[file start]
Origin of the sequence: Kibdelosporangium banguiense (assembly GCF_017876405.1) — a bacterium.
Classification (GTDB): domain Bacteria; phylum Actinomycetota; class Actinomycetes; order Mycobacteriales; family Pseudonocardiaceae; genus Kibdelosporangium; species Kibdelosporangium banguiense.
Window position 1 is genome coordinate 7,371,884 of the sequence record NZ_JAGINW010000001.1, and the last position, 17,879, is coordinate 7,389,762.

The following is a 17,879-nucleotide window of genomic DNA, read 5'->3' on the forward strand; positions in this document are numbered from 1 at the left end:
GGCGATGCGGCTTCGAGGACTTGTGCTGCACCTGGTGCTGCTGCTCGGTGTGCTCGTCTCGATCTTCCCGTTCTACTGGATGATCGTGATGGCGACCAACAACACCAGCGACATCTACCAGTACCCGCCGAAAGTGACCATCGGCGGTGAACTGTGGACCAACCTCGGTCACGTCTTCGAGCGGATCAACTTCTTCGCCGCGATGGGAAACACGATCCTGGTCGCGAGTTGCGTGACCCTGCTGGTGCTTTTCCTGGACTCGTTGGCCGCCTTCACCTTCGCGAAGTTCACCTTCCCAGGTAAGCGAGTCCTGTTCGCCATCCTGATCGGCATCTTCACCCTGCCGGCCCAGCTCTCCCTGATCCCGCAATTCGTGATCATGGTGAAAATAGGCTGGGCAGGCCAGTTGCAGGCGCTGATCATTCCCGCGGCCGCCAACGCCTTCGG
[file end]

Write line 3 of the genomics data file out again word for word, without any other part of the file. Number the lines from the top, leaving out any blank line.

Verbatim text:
Window position 1 is genome coordinate 7,371,884 of the sequence record NZ_JAGINW010000001.1, and the last position, 17,879, is coordinate 7,389,762.